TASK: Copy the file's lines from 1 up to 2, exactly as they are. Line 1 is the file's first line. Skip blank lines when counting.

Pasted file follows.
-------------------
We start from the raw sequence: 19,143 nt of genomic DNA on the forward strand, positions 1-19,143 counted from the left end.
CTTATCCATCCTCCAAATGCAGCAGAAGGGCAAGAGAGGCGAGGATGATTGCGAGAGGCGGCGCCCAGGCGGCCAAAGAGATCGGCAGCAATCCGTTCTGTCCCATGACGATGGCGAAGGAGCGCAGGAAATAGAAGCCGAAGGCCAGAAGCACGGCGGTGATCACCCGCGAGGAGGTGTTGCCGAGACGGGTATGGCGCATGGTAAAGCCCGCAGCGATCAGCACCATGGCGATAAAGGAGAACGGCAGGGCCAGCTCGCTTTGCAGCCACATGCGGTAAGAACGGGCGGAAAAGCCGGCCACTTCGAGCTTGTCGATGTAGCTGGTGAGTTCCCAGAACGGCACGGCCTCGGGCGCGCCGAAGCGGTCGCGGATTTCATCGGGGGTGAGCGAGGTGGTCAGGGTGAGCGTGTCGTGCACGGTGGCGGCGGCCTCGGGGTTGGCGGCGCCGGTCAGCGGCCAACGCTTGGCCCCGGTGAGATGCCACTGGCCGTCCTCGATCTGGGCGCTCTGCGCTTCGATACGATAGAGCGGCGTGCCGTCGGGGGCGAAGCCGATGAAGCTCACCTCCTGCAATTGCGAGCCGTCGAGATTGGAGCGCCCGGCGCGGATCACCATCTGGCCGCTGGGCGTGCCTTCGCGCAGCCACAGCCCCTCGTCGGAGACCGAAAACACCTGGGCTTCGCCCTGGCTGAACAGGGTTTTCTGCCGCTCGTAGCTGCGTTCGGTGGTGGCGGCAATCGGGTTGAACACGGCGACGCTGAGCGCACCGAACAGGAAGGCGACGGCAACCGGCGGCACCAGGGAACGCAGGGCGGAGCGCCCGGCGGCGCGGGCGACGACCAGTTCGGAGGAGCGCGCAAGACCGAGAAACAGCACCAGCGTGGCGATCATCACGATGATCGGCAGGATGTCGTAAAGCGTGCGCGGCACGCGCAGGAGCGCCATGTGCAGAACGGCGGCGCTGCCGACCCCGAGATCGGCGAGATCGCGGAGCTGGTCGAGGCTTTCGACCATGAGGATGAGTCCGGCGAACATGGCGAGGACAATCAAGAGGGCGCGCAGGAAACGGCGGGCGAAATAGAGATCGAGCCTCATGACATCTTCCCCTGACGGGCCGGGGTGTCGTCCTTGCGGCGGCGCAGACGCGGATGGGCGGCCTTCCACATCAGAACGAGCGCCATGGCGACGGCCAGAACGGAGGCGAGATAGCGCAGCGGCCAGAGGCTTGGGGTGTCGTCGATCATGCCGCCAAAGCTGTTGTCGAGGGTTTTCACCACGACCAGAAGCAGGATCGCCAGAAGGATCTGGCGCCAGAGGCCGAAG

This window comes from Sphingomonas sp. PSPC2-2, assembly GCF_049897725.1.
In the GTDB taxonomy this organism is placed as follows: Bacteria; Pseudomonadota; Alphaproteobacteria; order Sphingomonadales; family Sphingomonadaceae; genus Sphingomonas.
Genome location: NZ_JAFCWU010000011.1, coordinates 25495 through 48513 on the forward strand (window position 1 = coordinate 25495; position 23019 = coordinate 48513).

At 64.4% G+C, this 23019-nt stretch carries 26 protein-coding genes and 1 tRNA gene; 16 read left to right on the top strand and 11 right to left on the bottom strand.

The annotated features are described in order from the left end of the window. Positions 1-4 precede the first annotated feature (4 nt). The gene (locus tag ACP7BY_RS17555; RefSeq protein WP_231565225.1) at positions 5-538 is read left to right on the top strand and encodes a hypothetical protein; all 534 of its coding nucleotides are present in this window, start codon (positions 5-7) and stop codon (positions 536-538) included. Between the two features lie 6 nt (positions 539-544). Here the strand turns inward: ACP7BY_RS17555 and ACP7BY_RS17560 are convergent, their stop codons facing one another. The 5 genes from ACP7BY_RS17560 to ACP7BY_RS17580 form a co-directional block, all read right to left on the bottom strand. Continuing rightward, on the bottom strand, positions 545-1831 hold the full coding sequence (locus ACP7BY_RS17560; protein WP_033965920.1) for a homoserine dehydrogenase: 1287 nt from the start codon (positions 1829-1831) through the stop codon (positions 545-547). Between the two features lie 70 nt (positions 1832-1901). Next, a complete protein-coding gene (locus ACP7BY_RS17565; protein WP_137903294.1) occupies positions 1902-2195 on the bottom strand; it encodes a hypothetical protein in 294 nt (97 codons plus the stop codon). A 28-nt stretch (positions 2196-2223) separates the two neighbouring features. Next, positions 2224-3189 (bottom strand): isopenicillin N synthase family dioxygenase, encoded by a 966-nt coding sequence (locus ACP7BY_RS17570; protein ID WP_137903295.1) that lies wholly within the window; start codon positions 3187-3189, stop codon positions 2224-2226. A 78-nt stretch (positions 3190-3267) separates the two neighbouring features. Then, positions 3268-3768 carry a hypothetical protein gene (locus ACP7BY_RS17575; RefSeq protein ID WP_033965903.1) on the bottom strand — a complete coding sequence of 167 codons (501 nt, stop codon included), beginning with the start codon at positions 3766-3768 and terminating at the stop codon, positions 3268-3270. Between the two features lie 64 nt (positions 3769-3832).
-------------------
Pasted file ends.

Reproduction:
We start from the raw sequence: 19,143 nt of genomic DNA on the forward strand, positions 1-19,143 counted from the left end.
CTTATCCATCCTCCAAATGCAGCAGAAGGGCAAGAGAGGCGAGGATGATTGCGAGAGGCGGCGCCCAGGCGGCCAAAGAGATCGGCAGCAATCCGTTCTGTCCCATGACGATGGCGAAGGAGCGCAGGAAATAGAAGCCGAAGGCCAGAAGCACGGCGGTGATCACCCGCGAGGAGGTGTTGCCGAGACGGGTATGGCGCATGGTAAAGCCCGCAGCGATCAGCACCATGGCGATAAAGGAGAACGGCAGGGCCAGCTCGCTTTGCAGCCACATGCGGTAAGAACGGGCGGAAAAGCCGGCCACTTCGAGCTTGTCGATGTAGCTGGTGAGTTCCCAGAACGGCACGGCCTCGGGCGCGCCGAAGCGGTCGCGGATTTCATCGGGGGTGAGCGAGGTGGTCAGGGTGAGCGTGTCGTGCACGGTGGCGGCGGCCTCGGGGTTGGCGGCGCCGGTCAGCGGCCAACGCTTGGCCCCGGTGAGATGCCACTGGCCGTCCTCGATCTGGGCGCTCTGCGCTTCGATACGATAGAGCGGCGTGCCGTCGGGGGCGAAGCCGATGAAGCTCACCTCCTGCAATTGCGAGCCGTCGAGATTGGAGCGCCCGGCGCGGATCACCATCTGGCCGCTGGGCGTGCCTTCGCGCAGCCACAGCCCCTCGTCGGAGACCGAAAACACCTGGGCTTCGCCCTGGCTGAACAGGGTTTTCTGCCGCTCGTAGCTGCGTTCGGTGGTGGCGGCAATCGGGTTGAACACGGCGACGCTGAGCGCACCGAACAGGAAGGCGACGGCAACCGGCGGCACCAGGGAACGCAGGGCGGAGCGCCCGGCGGCGCGGGCGACGACCAGTTCGGAGGAGCGCGCAAGACCGAGAAACAGCACCAGCGTGGCGATCATCACGATGATCGGCAGGATGTCGTAAAGCGTGCGCGGCACGCGCAGGAGCGCCATGTGCAGAACGGCGGCGCTGCCGACCCCGAGATCGGCGAGATCGCGGAGCTGGTCGAGGCTTTCGACCATGAGGATGAGTCCGGCGAACATGGCGAGGACAATCAAGAGGGCGCGCAGGAAACGGCGGGCGAAATAGAGATCGAGCCTCATGACATCTTCCCCTGACGGGCCGGGGTGTCGTCCTTGCGGCGGCGCAGACGCGGATGGGCGGCCTTCCACATCAGAACGAGCGCCATGGCGACGGCCAGAACGGAGGCGAGATAGCGCAGCGGCCAGAGGCTTGGGGTGTCGTCGATCATGCCGCCAAAGCTGTTGTCGAGGGTTTTCACCACGACCAGAAGCAGGATCGCCAGAAGGATCTGGCGCCAGAGGCCGAAG